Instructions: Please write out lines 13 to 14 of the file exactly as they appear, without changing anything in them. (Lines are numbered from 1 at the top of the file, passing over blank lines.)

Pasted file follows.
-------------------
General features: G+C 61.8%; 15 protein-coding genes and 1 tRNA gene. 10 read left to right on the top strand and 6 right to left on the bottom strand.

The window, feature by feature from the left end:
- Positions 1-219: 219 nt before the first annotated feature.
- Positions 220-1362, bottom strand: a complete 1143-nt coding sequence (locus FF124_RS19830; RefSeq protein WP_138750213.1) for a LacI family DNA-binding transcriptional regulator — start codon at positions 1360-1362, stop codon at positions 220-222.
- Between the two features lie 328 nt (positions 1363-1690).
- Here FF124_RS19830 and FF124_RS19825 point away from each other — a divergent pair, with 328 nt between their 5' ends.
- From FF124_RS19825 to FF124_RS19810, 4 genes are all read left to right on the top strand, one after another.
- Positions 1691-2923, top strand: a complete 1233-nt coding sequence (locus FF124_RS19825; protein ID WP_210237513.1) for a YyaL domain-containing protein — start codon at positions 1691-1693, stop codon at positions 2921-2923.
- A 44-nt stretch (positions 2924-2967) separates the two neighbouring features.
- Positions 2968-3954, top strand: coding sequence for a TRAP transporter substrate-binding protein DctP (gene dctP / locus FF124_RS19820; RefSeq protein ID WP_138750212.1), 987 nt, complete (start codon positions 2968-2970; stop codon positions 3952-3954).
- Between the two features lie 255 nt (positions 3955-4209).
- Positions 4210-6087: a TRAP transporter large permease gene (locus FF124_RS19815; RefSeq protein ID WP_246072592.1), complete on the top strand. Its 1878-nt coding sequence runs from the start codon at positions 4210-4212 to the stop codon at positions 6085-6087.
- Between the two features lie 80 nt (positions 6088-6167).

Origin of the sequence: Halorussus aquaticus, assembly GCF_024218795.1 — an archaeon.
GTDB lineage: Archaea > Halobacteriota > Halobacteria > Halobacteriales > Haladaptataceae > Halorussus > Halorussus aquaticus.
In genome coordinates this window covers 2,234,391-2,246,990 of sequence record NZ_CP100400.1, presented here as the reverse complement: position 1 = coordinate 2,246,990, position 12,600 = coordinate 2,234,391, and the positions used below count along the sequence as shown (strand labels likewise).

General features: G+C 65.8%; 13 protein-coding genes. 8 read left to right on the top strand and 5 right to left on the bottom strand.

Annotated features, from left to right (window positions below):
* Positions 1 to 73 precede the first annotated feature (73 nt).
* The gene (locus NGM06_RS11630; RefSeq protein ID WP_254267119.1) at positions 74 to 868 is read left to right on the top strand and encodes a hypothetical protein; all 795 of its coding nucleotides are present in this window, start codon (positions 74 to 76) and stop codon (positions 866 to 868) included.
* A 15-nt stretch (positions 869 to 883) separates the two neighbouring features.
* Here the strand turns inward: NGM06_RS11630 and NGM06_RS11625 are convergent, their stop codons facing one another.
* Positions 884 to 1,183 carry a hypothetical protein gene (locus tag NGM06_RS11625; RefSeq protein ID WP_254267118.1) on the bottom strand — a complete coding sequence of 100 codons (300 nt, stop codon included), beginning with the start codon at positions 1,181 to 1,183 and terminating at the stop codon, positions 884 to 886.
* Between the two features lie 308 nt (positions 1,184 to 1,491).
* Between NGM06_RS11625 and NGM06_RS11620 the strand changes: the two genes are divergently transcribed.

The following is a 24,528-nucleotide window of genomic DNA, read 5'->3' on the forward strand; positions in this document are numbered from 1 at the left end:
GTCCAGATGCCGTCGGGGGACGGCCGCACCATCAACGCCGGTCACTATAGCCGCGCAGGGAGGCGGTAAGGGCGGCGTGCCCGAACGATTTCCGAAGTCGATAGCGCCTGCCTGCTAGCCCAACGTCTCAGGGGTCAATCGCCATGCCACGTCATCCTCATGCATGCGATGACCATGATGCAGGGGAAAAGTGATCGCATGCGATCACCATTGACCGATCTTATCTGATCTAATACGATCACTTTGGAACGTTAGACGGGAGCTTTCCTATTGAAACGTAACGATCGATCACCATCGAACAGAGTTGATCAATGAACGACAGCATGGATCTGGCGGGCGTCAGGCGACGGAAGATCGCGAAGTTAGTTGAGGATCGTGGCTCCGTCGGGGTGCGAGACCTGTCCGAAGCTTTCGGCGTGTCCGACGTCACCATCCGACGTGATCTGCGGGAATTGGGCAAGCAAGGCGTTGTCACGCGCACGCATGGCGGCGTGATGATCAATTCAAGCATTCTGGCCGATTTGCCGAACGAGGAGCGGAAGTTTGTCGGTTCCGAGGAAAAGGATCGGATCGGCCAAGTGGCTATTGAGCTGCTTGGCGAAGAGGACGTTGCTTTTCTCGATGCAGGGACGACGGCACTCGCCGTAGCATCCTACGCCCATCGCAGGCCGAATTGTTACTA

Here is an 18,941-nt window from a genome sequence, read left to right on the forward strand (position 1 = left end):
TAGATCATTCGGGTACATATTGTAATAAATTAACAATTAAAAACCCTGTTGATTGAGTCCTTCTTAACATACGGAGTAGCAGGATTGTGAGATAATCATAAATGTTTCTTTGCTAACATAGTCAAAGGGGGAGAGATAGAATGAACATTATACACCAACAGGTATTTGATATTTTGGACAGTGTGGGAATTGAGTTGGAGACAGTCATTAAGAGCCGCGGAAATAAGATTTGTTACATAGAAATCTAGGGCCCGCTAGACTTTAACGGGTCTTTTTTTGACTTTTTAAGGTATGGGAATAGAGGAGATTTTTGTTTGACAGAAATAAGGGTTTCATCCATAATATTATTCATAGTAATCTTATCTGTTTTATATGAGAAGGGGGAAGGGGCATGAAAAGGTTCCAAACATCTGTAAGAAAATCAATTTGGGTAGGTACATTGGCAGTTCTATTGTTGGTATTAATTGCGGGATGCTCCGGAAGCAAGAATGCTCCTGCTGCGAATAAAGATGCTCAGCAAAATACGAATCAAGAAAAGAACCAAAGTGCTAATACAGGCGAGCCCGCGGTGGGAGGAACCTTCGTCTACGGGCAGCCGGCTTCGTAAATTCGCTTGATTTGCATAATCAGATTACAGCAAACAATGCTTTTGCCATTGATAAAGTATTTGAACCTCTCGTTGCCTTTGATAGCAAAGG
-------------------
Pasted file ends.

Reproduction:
- Between the two features lie 80 nt (positions 6088-6167).

Origin of the sequence: Halorussus aquaticus, assembly GCF_024218795.1 — an archaeon.